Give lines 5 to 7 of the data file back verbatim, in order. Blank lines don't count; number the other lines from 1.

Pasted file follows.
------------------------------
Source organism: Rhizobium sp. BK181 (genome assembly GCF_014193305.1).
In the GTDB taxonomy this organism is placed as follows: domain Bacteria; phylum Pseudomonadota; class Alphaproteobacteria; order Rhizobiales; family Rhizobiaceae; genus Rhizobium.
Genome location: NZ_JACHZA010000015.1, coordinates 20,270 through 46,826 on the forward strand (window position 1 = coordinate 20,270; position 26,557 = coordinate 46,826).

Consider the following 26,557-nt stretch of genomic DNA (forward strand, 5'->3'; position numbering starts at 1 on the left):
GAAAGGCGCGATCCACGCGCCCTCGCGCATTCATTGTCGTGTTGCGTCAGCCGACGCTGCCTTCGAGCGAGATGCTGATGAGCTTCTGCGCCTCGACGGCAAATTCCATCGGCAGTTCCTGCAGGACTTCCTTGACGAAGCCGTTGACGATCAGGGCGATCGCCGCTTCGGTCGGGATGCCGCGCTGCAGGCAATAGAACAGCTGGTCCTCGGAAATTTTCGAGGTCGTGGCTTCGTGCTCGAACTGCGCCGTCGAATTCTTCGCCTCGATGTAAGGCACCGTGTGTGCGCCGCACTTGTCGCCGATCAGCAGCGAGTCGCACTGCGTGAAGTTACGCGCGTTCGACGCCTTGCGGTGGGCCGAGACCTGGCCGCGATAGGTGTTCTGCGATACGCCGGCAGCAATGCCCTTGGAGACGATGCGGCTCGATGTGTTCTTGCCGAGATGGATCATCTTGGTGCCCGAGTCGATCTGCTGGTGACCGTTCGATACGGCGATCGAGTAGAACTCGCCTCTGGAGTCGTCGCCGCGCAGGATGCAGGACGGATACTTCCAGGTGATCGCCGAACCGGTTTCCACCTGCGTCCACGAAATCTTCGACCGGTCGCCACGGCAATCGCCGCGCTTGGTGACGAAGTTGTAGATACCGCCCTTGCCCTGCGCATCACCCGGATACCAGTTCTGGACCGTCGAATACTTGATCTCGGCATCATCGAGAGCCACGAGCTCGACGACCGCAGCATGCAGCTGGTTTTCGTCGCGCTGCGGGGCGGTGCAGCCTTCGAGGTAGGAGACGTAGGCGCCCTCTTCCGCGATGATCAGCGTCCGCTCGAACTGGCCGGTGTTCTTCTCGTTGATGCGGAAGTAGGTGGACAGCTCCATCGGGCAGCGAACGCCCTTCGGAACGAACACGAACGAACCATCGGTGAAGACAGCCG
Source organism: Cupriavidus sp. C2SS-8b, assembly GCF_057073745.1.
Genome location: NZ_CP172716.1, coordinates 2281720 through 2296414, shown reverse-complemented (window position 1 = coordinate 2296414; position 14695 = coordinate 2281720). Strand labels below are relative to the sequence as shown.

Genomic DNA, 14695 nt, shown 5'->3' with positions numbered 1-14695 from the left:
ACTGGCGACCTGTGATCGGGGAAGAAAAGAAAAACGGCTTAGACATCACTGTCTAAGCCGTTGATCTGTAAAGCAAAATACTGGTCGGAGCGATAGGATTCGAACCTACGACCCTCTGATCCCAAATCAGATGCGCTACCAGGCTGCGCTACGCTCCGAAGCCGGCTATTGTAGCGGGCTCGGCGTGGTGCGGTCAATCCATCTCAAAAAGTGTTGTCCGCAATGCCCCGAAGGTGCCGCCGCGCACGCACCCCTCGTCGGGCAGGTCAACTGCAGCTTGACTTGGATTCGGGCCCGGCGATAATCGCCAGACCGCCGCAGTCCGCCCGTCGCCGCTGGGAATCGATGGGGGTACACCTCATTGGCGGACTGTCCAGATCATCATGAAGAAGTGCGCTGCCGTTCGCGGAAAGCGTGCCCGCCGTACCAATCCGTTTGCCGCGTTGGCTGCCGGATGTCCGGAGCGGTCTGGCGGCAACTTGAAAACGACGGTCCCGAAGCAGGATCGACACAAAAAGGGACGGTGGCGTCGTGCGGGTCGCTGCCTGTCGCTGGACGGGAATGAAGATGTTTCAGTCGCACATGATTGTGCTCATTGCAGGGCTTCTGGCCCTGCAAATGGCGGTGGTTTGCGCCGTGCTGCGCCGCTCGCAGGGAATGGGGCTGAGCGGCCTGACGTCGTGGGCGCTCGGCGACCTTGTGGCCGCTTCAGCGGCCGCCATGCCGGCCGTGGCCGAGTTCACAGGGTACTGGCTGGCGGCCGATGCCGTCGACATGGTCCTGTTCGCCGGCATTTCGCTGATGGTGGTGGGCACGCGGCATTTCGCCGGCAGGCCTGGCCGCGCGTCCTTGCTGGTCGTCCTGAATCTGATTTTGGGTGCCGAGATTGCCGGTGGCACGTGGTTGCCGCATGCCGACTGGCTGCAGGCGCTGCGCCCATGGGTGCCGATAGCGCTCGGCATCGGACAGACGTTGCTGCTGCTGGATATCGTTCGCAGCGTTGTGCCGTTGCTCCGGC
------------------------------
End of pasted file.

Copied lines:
GAAAGGCGCGATCCACGCGCCCTCGCGCATTCATTGTCGTGTTGCGTCAGCCGACGCTGCCTTCGAGCGAGATGCTGATGAGCTTCTGCGCCTCGACGGCAAATTCCATCGGCAGTTCCTGCAGGACTTCCTTGACGAAGCCGTTGACGATCAGGGCGATCGCCGCTTCGGTCGGGATGCCGCGCTGCAGGCAATAGAACAGCTGGTCCTCGGAAATTTTCGAGGTCGTGGCTTCGTGCTCGAACTGCGCCGTCGAATTCTTCGCCTCGATGTAAGGCACCGTGTGTGCGCCGCACTTGTCGCCGATCAGCAGCGAGTCGCACTGCGTGAAGTTACGCGCGTTCGACGCCTTGCGGTGGGCCGAGACCTGGCCGCGATAGGTGTTCTGCGATACGCCGGCAGCAATGCCCTTGGAGACGATGCGGCTCGATGTGTTCTTGCCGAGATGGATCATCTTGGTGCCCGAGTCGATCTGCTGGTGACCGTTCGATACGGCGATCGAGTAGAACTCGCCTCTGGAGTCGTCGCCGCGCAGGATGCAGGACGGATACTTCCAGGTGATCGCCGAACCGGTTTCCACCTGCGTCCACGAAATCTTCGACCGGTCGCCACGGCAATCGCCGCGCTTGGTGACGAAGTTGTAGATACCGCCCTTGCCCTGCGCATCACCCGGATACCAGTTCTGGACCGTCGAATACTTGATCTCGGCATCATCGAGAGCCACGAGCTCGACGACCGCAGCATGCAGCTGGTTTTCGTCGCGCTGCGGGGCGGTGCAGCCTTCGAGGTAGGAGACGTAGGCGCCCTCTTCCGCGATGATCAGCGTCCGCTCGAACTGGCCGGTGTTCTTCTCGTTGATGCGGAAGTAGGTGGACAGCTCCATCGGGCAGCGAACGCCCTTCGGAACGAACACGAACGAACCATCGGTGAAGACAGCCG
Source organism: Cupriavidus sp. C2SS-8b, assembly GCF_057073745.1.
Genome location: NZ_CP172716.1, coordinates 2281720 through 2296414, shown reverse-complemented (window position 1 = coordinate 2296414; position 14695 = coordinate 2281720). Strand labels below are relative to the sequence as shown.